ANCHORAGE, Alaska – For Steve Smith, the 20-year anniversary of the nation's worst oil spill is like a reminder that he lost a loved one.
"It's like a death in the family," the 70-year-old fisherman said of the Exxon Valdez disaster. "With time it gets a little better, but the pain never really goes away. Until this generation passes on, I don't think it will ever really be over."
Smith is among the scores of residents of Cordova and other communities whose lives were forever changed on March 24, 1989. That's when the tanker Exxon Valdez ran aground at Alaska's Bligh Reef, spewing 11 million gallons of crude into the rich fishing waters of the Prince William Sound. The legal and environmental repercussions are still felt today.
Cordova itself, 45 miles to the southeast, was not directly touched by the slick that soiled 1,200 miles of shoreline. But Smith and other residents say the spill was a staggering blow for a town so reliant on commercial fishing, particularly for herring, whose numbers plummeted several years after the spill and have yet to return.
"It was a tragic accident and one of the lowest points in our history," Exxon Mobil Corp. spokesman Alan Jeffers said Monday of the disaster.
An Anchorage jury awarded victims $5 billion in punitive damages in 1994, but that amount was cut in half by other courts on appeals by Exxon. Smith was planning his retirement with the $2.5 billion in punitive damages that Exxon was expected to pay the nearly 33,000 plaintiffs.
Then last June, the U.S. Supreme Court decided to cut the punitive damages to $507.5 million. That translates to an average of $15,000 per victim. Scores of plaintiffs are still waiting to be paid their share and still unresolved is whether Exxon Mobil should have to pay interest, which would add an estimated $488 million if calculated since 1994.
It's not surprising then, that many Cordova fishermen won't be among those attending a host of events and presentations in Alaska and outside the state commemorating the spill 20 years later. No events are planned by the Cordova District Fishermen United, which represents the commercial fishing fleet in the town of 2,200.
"It's hard to keep dwelling on this thing that has caused so much pain in this community," said executive director Rochelle van den Broek. "The term 'anniversary' kind of offends a lot of fishermen. The term implies celebration and there's nothing to celebrate."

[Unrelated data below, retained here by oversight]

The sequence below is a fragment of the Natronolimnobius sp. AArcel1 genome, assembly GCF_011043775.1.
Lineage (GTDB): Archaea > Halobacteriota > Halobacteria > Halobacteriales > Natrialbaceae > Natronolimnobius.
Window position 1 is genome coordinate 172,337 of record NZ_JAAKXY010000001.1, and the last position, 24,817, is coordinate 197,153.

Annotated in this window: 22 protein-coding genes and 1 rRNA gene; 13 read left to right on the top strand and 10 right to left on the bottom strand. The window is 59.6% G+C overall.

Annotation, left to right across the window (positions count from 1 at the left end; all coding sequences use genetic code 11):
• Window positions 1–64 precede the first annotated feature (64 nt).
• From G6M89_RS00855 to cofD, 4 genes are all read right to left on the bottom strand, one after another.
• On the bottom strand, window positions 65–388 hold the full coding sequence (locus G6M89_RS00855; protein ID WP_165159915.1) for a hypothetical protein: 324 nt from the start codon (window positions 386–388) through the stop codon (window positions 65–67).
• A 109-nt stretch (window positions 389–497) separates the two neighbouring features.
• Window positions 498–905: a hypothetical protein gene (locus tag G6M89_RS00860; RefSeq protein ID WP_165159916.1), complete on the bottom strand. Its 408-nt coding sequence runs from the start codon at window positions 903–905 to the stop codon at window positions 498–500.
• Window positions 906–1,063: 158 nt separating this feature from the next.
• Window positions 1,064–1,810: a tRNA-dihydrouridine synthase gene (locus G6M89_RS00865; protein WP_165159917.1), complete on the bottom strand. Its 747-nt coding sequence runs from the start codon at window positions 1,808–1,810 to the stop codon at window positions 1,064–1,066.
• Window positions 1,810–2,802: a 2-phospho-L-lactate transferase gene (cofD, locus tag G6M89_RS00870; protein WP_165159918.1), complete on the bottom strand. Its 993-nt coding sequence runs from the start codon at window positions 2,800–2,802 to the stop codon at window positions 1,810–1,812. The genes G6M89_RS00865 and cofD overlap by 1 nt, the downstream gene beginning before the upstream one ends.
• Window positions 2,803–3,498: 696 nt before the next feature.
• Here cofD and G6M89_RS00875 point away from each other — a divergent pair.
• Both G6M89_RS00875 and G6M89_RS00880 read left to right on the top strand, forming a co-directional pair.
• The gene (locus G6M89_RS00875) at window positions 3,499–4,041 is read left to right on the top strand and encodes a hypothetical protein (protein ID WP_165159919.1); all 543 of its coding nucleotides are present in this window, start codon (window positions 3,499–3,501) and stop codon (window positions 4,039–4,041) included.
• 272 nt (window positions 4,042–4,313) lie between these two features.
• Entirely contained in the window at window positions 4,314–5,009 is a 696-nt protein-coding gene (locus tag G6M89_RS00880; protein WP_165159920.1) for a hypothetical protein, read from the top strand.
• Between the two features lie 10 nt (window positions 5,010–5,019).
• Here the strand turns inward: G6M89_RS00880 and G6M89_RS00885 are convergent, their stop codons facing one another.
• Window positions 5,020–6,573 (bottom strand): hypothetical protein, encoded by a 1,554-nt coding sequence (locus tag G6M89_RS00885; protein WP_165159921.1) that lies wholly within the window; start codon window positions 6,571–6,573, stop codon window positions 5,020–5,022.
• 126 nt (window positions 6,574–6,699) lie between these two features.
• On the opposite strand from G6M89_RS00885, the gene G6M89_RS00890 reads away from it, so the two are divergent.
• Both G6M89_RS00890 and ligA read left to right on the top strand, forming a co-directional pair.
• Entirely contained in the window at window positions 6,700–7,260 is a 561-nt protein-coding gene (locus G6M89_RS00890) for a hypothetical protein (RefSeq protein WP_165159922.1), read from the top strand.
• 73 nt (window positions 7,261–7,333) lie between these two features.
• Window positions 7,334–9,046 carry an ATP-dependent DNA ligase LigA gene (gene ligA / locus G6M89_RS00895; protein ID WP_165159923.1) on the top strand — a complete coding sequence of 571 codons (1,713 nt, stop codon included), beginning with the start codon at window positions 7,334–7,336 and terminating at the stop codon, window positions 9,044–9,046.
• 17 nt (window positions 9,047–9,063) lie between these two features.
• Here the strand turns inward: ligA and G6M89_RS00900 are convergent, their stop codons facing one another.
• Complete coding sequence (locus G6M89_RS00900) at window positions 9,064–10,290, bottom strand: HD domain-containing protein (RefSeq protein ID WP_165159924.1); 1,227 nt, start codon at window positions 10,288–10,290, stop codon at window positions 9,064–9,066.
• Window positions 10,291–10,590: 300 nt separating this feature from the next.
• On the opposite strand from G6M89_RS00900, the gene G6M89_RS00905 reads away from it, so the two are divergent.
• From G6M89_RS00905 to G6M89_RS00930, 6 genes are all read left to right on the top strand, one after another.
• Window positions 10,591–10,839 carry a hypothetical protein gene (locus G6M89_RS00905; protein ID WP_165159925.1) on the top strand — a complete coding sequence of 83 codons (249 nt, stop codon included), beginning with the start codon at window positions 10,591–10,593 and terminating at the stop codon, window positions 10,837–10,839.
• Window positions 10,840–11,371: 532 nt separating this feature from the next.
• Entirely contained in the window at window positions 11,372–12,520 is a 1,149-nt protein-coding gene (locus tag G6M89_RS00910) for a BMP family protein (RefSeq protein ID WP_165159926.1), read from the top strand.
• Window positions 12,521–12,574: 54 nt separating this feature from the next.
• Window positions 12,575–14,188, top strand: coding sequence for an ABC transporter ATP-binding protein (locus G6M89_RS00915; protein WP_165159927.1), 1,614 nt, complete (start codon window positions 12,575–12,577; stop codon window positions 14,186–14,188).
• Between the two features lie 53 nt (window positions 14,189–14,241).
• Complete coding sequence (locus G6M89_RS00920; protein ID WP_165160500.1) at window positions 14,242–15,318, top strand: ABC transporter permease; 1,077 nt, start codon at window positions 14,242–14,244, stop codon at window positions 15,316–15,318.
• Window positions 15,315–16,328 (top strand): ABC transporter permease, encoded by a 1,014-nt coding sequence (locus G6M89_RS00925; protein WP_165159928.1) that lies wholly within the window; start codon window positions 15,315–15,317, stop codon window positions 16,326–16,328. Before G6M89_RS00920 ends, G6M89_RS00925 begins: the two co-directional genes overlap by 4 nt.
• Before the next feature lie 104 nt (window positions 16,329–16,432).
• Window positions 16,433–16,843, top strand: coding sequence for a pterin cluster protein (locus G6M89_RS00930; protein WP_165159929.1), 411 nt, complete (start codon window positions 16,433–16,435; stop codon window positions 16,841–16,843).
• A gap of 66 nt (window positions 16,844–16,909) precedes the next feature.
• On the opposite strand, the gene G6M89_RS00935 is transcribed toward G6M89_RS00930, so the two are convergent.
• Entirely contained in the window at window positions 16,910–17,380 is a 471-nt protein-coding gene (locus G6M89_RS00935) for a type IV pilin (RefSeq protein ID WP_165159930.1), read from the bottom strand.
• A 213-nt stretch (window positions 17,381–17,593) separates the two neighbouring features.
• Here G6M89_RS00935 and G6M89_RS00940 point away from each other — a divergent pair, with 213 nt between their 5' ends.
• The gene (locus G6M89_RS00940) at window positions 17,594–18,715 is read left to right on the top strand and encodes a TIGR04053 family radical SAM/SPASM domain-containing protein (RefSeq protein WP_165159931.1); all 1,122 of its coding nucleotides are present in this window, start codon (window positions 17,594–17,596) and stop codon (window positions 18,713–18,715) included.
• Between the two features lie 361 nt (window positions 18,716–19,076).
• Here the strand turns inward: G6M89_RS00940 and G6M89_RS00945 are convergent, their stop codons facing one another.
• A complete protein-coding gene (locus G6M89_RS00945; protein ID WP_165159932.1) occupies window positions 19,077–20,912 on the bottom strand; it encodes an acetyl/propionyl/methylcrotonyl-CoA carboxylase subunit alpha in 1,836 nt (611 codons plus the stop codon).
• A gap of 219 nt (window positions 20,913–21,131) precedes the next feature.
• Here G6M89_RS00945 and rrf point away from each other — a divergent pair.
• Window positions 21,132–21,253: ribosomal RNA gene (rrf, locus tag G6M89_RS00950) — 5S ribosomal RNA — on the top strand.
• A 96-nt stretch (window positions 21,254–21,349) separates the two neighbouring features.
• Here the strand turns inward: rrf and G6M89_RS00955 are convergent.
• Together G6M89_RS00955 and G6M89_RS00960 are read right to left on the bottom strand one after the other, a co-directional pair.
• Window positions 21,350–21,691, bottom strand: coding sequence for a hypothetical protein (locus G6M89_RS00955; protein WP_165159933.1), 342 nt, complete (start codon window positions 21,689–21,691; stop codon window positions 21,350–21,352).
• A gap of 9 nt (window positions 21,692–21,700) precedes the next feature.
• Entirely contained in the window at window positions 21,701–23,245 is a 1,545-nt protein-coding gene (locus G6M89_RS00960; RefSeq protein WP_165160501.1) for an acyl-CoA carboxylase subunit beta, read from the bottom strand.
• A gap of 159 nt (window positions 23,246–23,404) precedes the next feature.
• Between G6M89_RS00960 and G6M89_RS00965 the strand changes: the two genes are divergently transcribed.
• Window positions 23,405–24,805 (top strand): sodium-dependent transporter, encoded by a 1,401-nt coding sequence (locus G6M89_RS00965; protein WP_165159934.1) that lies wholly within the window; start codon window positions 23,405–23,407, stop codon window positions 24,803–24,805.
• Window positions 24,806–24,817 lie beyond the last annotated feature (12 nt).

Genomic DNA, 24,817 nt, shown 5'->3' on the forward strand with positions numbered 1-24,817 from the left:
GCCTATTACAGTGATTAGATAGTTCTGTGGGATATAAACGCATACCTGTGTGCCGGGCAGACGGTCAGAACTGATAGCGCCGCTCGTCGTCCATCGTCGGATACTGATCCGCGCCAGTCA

The spill killed hundreds of thousands of birds and other marine animals, inflicting environmental injuries that have not fully recovered, according to numerous scientific studies.
Exxon Mobil countered that many studies have found the area healthy and thriving. The Irving, Texas-based company had said punitive damages would be excessive punishment on top of the $3.4 billion in cleanup costs, compensatory payments and fines it already has paid.
Exxon maintained it should not be liable for the actions of the supertanker's skipper, Joseph Hazelwood, when the nearly 1,000-foot vessel ran aground with 53 millions gallons of oil in its hold.
According to prosecutors, Hazelwood was drunk, but he denied it and was acquitted of the charge in criminal court. Plaintiffs say Exxon knew Hazelwood had begun drinking again after seeking treatment, but the company still put him at the helm.
Hazelwood apologized to Alaskans in the recently released book, "The Spill, Personal Stories from the Exxon Valdez Disaster."
"Occasionally people have called me a scapegoat, but I've never felt comfortable with that term when applied to me in regard to the oil spill," he says. "I was captain of a ship that ran aground and caused a horrendous amount of damage. I've got to be responsible for that. There's no way around it."
Outwardly, the sound's stunning beauty has been restored, its network of islands, fjords and glaciers offering breathtaking views. But residents in Cordova and other communities say the area is still far from recovered. It took years for salmon numbers to rebound, and sea otters and Harlequin ducks are still below pre-spill numbers there.
An estimated 21,000 gallons of crude linger, researchers say. Jars of oil-stained sand and rocks still being dug up in the spill area can be examined at the Prince William Sound Science Center in Cordova.
"Scientists tell me the remaining oil will take decades and possibly centuries to disappear," said Nancy Bird, president of the science center.
Jeffers, the Exxon spokesman, said the spill led to significant reforms, including improved technologies and a new management system. For example it has instituted drug and alcohol testing for safety sensitive positions, jobs that cannot be held by those with substance abuse histories.
"We learned from this tragedy and went about developing a system to prevent this from ever happening again," Jeffers said.